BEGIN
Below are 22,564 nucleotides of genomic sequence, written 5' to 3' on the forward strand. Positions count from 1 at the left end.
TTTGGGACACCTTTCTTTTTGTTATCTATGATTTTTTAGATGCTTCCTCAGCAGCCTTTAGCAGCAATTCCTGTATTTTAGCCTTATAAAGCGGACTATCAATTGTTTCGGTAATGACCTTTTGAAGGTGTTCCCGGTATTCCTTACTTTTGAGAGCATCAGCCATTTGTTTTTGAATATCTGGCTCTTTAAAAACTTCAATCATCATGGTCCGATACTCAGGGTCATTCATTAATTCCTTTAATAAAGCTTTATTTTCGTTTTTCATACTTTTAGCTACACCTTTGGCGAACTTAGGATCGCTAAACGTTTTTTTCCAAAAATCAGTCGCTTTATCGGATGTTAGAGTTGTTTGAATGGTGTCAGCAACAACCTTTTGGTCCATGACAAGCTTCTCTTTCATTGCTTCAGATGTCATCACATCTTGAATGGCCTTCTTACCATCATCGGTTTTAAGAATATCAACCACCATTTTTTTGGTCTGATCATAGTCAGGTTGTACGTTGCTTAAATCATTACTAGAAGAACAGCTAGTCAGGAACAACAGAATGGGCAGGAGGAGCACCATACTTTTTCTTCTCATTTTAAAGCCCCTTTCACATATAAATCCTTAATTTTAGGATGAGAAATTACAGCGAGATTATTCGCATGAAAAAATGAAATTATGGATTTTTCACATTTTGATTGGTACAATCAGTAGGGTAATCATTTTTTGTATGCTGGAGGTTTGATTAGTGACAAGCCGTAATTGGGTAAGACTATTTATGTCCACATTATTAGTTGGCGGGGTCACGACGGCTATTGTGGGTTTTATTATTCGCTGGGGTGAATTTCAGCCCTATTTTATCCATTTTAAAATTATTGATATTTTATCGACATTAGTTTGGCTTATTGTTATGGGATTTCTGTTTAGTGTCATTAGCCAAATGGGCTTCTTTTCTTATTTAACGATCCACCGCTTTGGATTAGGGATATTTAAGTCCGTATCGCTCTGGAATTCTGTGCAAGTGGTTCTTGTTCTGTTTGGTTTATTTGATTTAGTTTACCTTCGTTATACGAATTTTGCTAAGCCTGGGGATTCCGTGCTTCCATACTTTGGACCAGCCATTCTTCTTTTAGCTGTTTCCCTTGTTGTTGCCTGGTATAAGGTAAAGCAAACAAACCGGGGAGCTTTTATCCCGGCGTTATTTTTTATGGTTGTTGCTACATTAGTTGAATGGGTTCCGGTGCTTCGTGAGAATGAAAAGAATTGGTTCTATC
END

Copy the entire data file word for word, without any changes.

Below are 22,564 nucleotides of genomic sequence, written 5' to 3' on the forward strand. Positions count from 1 at the left end.
TTTGGGACACCTTTCTTTTTGTTATCTATGATTTTTTAGATGCTTCCTCAGCAGCCTTTAGCAGCAATTCCTGTATTTTAGCCTTATAAAGCGGACTATCAATTGTTTCGGTAATGACCTTTTGAAGGTGTTCCCGGTATTCCTTACTTTTGAGAGCATCAGCCATTTGTTTTTGAATATCTGGCTCTTTAAAAACTTCAATCATCATGGTCCGATACTCAGGGTCATTCATTAATTCCTTTAATAAAGCTTTATTTTCGTTTTTCATACTTTTAGCTACACCTTTGGCGAACTTAGGATCGCTAAACGTTTTTTTCCAAAAATCAGTCGCTTTATCGGATGTTAGAGTTGTTTGAATGGTGTCAGCAACAACCTTTTGGTCCATGACAAGCTTCTCTTTCATTGCTTCAGATGTCATCACATCTTGAATGGCCTTCTTACCATCATCGGTTTTAAGAATATCAACCACCATTTTTTTGGTCTGATCATAGTCAGGTTGTACGTTGCTTAAATCATTACTAGAAGAACAGCTAGTCAGGAACAACAGAATGGGCAGGAGGAGCACCATACTTTTTCTTCTCATTTTAAAGCCCCTTTCACATATAAATCCTTAATTTTAGGATGAGAAATTACAGCGAGATTATTCGCATGAAAAAATGAAATTATGGATTTTTCACATTTTGATTGGTACAATCAGTAGGGTAATCATTTTTTGTATGCTGGAGGTTTGATTAGTGACAAGCCGTAATTGGGTAAGACTATTTATGTCCACATTATTAGTTGGCGGGGTCACGACGGCTATTGTGGGTTTTATTATTCGCTGGGGTGAATTTCAGCCCTATTTTATCCATTTTAAAATTATTGATATTTTATCGACATTAGTTTGGCTTATTGTTATGGGATTTCTGTTTAGTGTCATTAGCCAAATGGGCTTCTTTTCTTATTTAACGATCCACCGCTTTGGATTAGGGATATTTAAGTCCGTATCGCTCTGGAATTCTGTGCAAGTGGTTCTTGTTCTGTTTGGTTTATTTGATTTAGTTTACCTTCGTTATACGAATTTTGCTAAGCCTGGGGATTCCGTGCTTCCATACTTTGGACCAGCCATTCTTCTTTTAGCTGTTTCCCTTGTTGTTGCCTGGTATAAGGTAAAGCAAACAAACCGGGGAGCTTTTATCCCGGCGTTATTTTTTATGGTTGTTGCTACATTAGTTGAATGGGTTCCGGTGCTTCGTGAGAATGAAAAGAATTGGTTCTATC